Have your ever inherited a case with an unknown implant type that you need to identify in order to treat?  If it’s not happened to you yet count your blessings, but rest assured at some point it most likely will.  While some times getting to the bottom of what implant you are dealing with can be as simply as calling the office that placed it, assuming that you know what office placed it, other times this just won’t be enough.  If you are wondering “how is that not all you need to do?” the sad fact is that sometimes records are lost due to things like fire and other times, believe it or not, the proper information was not ever documented or simply lost. 

Furthermore, while also somewhat surprising, the fact is that sometimes the patient does not remember who placed the implant or implants.  So the question is “what do you do when a simple phone call does not give the information you need?” Having to struggle with this myself I would like to share some tips in hopes of making your and your patients’ lives easier should you find yourselves in this predicament.

  1. First and foremost is getting diagnostic radiographs of the implant or implants in question.  To get the most accurate information you need an image with as little distortion as possible of the platform, body and apex of the implant or implants in question.  For me this might mean only one periapical radiograph; often a bitewing is often helpful if not critical.  It is important to note I would not reply on a panoramic radiograph as they have too high a level of distortion.  Additionally most CBCT’s will typically also have too much artifact around the implants.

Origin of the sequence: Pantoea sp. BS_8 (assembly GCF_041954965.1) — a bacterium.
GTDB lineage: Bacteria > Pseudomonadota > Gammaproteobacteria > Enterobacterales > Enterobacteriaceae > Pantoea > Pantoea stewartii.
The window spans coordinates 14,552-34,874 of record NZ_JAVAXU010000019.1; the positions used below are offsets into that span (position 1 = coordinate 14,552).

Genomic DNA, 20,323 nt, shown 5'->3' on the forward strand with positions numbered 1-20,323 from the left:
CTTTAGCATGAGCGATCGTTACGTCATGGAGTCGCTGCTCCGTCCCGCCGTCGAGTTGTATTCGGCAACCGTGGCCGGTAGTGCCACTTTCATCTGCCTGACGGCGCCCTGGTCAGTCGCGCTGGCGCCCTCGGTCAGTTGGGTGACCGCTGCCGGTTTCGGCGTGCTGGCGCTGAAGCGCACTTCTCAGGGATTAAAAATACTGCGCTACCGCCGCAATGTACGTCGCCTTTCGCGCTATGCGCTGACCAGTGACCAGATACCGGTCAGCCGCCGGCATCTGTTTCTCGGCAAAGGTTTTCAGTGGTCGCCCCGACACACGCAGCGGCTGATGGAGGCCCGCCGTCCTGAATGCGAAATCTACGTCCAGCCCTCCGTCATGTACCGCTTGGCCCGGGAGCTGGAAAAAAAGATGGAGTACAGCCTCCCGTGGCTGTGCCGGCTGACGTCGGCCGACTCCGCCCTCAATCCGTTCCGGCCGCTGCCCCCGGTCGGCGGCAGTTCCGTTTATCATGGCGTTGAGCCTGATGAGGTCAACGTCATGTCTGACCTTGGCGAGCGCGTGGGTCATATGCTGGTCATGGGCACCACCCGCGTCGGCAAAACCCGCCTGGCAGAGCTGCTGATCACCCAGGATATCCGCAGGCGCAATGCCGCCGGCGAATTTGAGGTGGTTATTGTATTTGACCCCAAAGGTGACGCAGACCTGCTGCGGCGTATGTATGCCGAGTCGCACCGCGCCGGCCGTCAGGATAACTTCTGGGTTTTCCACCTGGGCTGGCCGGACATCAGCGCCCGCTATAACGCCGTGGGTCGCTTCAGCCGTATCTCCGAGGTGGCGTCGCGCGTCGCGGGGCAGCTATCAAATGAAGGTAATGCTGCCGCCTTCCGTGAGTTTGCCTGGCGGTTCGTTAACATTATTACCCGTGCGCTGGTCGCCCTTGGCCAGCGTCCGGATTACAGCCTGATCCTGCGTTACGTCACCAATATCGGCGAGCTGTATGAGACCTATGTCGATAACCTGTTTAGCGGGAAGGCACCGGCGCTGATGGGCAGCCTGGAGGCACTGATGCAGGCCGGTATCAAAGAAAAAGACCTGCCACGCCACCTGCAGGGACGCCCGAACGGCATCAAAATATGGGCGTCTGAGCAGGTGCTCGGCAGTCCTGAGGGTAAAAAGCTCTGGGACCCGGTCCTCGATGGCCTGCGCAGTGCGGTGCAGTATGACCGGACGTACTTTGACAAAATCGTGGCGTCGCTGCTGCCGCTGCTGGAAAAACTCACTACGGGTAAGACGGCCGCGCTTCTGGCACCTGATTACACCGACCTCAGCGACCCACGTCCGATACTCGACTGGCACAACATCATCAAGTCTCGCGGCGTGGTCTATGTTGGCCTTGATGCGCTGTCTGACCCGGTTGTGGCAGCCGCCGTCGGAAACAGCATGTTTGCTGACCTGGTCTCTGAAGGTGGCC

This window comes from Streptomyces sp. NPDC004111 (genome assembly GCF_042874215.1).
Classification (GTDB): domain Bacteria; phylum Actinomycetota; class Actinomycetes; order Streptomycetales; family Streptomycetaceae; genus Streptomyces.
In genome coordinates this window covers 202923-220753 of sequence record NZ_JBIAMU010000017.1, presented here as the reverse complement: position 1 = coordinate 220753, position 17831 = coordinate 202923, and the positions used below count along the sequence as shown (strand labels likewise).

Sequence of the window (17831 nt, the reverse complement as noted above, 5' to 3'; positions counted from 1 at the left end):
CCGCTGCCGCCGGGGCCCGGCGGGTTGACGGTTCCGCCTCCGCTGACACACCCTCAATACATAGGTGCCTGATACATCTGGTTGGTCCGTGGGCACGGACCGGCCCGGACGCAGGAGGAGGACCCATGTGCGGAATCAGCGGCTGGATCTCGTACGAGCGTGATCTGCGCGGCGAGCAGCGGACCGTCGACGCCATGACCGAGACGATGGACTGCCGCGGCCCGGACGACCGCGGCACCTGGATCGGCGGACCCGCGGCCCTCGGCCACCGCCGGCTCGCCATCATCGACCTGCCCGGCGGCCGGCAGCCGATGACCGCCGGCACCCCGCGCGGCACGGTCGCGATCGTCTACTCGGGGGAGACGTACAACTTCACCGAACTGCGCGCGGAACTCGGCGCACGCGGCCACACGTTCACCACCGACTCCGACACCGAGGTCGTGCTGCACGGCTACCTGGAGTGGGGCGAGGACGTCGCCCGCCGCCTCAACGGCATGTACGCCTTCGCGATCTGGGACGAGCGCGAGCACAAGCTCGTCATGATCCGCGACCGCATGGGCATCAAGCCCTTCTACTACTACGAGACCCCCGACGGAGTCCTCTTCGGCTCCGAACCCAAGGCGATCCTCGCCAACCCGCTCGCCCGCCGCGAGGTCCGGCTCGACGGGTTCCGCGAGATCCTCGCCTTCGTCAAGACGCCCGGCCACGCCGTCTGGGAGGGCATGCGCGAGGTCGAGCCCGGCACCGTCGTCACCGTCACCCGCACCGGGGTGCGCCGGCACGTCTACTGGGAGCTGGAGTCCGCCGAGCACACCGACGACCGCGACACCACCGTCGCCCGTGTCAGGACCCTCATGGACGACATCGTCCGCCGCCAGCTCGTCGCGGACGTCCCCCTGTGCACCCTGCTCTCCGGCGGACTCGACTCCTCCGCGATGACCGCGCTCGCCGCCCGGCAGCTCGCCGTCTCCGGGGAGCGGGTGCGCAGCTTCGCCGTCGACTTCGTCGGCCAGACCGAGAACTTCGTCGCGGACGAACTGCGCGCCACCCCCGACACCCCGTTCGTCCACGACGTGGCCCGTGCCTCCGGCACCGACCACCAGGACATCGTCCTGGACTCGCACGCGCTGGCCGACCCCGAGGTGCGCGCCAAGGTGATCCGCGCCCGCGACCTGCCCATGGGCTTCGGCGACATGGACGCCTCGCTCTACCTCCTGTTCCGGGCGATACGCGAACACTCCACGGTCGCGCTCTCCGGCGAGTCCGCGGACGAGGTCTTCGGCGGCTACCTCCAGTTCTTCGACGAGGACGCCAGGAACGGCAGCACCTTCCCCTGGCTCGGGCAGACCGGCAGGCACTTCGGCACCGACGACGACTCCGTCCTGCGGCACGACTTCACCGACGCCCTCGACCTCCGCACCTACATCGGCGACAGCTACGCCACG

2. The next step is making an identification from the images.  If you are lucky you will have a really good idea what implant it is on your own.  Even if you think you know what implant it is I also recommend sharing the images with colleges you trust as they can often have experience with making an identification too and it never hurts to have more than one set of eyes look and agree on the identification.
  3. Once you think you have an identification you can further confirm your deduction with the manufacturer.  Typically the technical support department is excellent at this.
  4. Lastly if you just can’t make an identification or you simply want to further confirm your deduction, the Spear TALK discussion forum is a great resource. Post a question and receive answers from your peers and the Spear Faculty. Not a member? Sign up today

While I hope you do not find yourself in this predicament too often if you do I hope you will find this tips helpful.

John R. Carson, D.D.S., P.C., Spear Visiting Faculty and Contributing Author


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